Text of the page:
Wealth Manager - the site for professional investment managers

Register to get unlimited access to Citywire’s fund manager database. Registration is free and only takes a minute.

Rathbones' Howell: patience is key to avoid overpaying

Rathbones' Howell: patience is key to avoid overpaying

Philip Howell said Rathbones will be patient and play the waiting game as he waits for the market to settle before making further acquisitions.

The wealth manager acquired the remaining stake in Cornish IFA Vision Group last October, but since then he said prices in the market have spiralled as M&A continues to boom.

‘We’ve said before that we’ll be patient on pricing and be very selective,’ the CEO said. ‘Current market levels will [ease].’

Howell (pictrued) cited Tilney Bestinvest’s £600 million acquisition of Towry as a case in point, with the multiple paid thought to be a record at 6.7% of assets under management.

Rathbones has £55 million in capital in can draw to fund purchases, including the £20 million raised through a loan arrangement with M&G last year.

‘If you look at our capital position, obviously we want to use it as much as we can,’ he said.

The firm is also looking to organic growth with its private office, launched last year, now ‘essentially operational’, following the hire of three experienced private bankers earlier this month.

Howell said the private office is very much a long-term project with the firm expecting a ‘J-curve’ growth pattern in its five-year initial plan for the division.

‘It sounds sexy, but it is a very long-term project and we are still very early in the day,’ he stressed.

The private office is targeted at high net worth individuals and families in the £10 million to £100 million bracket.

Among the differentiators of the service he hopes will attract clients are a consolidation offering, with Rathbones able to provide single monthly valuations for users with multiple relationships with wealth managers and private banks. The tie-up with Credit Suisse, announced earlier this year, is now in place, enabling clients to access its range of private banking services.

Although organic growth is readily welcomed by any firm, Rathbones’ Glasgow office, which launched last May after the firm poached a team from Brewin Dolphin, underlines the value of acquiring teams.  

In its first year, the office has built over £250 million in assets, smashing through its target.

‘When we open an office we set a hurdle rate of £250 million in three years and we are through that in one,’ Howell said.

He said that while he is happy with the group’s regional coverage, it does have one gap that he will look to fill if the right team becomes available.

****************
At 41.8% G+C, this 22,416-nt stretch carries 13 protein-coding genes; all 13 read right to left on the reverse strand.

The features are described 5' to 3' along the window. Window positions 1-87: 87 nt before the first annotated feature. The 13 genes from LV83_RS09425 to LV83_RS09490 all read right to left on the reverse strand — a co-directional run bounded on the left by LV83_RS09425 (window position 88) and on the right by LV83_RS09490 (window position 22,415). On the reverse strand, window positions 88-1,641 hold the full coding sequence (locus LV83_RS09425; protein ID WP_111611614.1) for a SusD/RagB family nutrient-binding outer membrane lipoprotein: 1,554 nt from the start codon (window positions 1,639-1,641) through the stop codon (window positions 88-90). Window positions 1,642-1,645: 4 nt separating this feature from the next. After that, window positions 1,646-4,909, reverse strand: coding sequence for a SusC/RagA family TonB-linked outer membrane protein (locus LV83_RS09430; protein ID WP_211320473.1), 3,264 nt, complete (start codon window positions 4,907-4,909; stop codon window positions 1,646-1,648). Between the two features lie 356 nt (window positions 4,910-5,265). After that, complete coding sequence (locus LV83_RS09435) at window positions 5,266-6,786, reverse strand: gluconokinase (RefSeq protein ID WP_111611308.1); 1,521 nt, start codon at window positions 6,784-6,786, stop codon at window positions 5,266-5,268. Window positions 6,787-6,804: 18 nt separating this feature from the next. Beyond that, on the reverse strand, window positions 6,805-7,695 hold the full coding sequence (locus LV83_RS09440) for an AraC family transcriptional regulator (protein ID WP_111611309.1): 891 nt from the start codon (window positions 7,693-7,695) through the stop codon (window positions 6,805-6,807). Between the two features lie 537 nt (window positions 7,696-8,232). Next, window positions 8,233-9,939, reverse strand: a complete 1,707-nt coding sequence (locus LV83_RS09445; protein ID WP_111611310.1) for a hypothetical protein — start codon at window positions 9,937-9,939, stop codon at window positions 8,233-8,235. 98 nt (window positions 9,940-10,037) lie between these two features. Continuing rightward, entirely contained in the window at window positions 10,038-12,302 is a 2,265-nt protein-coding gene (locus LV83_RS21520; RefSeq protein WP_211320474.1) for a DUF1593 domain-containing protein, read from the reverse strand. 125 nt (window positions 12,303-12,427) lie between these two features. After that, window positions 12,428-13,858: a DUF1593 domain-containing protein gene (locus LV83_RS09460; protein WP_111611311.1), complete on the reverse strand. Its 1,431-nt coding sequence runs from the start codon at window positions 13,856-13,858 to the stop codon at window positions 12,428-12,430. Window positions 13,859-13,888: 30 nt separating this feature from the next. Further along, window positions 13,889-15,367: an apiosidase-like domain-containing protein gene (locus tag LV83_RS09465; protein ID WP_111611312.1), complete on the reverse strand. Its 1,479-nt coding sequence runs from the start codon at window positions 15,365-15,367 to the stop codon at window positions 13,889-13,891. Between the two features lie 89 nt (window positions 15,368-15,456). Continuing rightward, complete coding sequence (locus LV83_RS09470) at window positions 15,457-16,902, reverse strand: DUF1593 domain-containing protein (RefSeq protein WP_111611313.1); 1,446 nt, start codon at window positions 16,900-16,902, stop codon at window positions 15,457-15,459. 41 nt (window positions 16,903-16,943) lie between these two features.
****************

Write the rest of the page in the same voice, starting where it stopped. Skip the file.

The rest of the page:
‘One gap in the network is the Leeds, Sheffield and Manchester triangle,’ he said.

Commenting more broadly on the firm’s half-year results, which were posted today, Howell said: ‘In a tough market we’ve managed to keep increasing our assets under management and jeep our operating margin up near 30%, despite making continuous investment in the business.’

Rathbones' pre-tax profit fell by 28.3% in the first six months of the year as the firm absorbed the costs of its acquisition of Vision and its upcoming move to new premises in the City.

Profit before tax dipped from £31.8 million to £22.8 million year-on-year with earnings per share dipping 32.9% to 35.7p.

The firm's investment performance proved a highlight. Assets under management (AUM) rose 4.8% to £30.6 billion in the first half of the year, outstripping the 4.2% rise in the FTSE 100. The group ascribed £0.3 billion of this to 'net organic growth'.

Underlying operating income for investment management rose by 1.9% to £108.8 million, which was largely put down to AUM growth. However, operating expenses rose faster by 6.7% to £84.9 million, reflecting higher fixed staff and direct costs. Net commission income fell by 25.9% to £19.5 million, which the firm put down to weak trading conditions.

The group’s operating margin 29.4% held steady, albeit dipped slightly from 313.9% in 2015.

Leave a comment!

Please sign in or register to comment. It is free to register and only takes a minute or two.
Your Business: Cover Star Club

Profile: how Cerno was forged in Asia's boom and bust

Profile: how Cerno was forged in Asia's boom and bust

Cerno Capital’s investment philosophy was born in the spectacular boom and bust of Asia in the 1990s.

Wealth Manager on Twitter